"As this research makes clear, Britain is a deeply divided and unequal class-based society with those in the most powerful and prestigious professions much more likely to have attended private schools and Oxbridge than the country as a whole, despite these institutions educating a tiny minority of the population.
"It is simply unacceptable that in the 21st century, the biggest indicator of future employment, wealth and status is the school or university you attended and the wealth and social position of your parents.
"This research comes on top of other alarming evidence of growing inequality in Britain. The recent report from the UN special rapporteur on Poverty, Philip Alston, described poverty in the UK as 'systematic' and 'tragic' and said that our Government 'has remained determinedly in a state of denial'. (1). In addition, research highlighted yesterday showed that life expectancy in Britain is faltering, reversing a 100-year trend of growing life expectancy. (2)
"There were 4.1 million children living in poverty in the UK in 2016-17. That’s 30 per cent of children, or 9 in a classroom of 30. Despite the Government's claims that more people are in work, the fact is that work is not a route out of poverty, since among poor children, two thirds live in a household where at least one adult is working. (3)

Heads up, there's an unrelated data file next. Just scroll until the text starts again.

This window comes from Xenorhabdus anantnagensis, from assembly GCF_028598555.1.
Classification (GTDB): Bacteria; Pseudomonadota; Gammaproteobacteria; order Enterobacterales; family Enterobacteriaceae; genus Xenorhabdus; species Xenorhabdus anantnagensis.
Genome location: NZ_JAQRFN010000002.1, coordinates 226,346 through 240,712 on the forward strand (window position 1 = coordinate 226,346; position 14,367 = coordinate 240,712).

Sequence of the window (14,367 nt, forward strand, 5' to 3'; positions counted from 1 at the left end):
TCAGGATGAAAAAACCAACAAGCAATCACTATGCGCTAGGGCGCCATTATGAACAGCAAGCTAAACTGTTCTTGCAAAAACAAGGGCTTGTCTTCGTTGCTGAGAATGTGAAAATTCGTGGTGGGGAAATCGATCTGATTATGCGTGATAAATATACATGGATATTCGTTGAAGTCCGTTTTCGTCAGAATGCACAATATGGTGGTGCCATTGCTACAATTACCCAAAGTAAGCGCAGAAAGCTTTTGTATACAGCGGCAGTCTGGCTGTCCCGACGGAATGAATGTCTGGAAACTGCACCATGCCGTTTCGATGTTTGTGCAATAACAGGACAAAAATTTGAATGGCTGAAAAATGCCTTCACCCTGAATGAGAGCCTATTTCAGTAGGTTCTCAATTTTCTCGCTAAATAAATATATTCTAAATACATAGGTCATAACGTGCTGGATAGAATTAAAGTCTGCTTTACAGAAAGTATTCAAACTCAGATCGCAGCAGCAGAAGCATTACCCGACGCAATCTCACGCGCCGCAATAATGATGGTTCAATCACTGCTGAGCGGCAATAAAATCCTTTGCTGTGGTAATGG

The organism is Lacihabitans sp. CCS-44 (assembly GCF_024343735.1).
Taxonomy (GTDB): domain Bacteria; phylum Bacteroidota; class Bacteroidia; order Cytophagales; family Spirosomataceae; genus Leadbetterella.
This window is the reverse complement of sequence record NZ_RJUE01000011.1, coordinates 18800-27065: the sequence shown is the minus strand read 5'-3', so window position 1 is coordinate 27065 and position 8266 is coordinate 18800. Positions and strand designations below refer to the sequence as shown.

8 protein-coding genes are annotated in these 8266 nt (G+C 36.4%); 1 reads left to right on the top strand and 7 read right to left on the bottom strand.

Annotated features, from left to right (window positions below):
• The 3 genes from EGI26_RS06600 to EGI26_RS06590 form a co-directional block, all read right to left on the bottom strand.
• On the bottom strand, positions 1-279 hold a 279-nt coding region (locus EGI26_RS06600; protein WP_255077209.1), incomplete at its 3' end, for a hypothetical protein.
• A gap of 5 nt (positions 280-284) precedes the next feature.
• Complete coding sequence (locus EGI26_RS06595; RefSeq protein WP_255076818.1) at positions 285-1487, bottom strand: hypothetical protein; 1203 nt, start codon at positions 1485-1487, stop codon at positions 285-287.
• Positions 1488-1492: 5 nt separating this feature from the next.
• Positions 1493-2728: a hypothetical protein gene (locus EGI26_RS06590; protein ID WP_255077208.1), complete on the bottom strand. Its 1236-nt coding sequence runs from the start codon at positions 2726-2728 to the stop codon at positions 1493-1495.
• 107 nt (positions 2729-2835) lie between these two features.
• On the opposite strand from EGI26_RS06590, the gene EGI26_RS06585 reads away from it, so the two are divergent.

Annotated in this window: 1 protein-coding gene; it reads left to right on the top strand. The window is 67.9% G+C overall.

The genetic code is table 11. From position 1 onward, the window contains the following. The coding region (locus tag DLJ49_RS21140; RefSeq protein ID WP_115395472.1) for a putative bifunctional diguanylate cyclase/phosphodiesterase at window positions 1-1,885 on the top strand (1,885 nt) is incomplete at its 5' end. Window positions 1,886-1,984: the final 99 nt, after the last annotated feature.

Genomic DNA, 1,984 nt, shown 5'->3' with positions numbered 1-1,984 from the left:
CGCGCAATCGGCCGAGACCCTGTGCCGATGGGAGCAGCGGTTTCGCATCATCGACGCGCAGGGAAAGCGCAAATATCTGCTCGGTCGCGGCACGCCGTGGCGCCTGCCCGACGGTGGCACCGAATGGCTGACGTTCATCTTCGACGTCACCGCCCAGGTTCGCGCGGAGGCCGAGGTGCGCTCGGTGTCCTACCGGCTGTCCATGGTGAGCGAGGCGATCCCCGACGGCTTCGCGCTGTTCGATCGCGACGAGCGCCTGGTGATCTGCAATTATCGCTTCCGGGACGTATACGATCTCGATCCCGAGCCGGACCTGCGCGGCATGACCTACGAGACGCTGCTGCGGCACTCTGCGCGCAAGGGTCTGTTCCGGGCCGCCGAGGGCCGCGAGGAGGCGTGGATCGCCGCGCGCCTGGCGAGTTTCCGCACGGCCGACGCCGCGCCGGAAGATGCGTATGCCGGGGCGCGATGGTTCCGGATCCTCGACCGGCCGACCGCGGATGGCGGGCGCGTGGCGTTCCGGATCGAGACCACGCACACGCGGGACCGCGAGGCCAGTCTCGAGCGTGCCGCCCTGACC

"It is clear that the Government's emphasis on 'social mobility' has failed. Instead, Government must commit to tackling and ending poverty and inequality in the UK."
Notes to Editors
1. Statement on Visit to the United Kingdom, by Professor Philip Alston, United Nations Special Rapporteur on extreme poverty and human rights.
2. Robin McKie, Why is Life Expectancy Faltering? Observer (23 June 2019).
3.Child Poverty Facts and Figures, End Child Poverty Coalition website.
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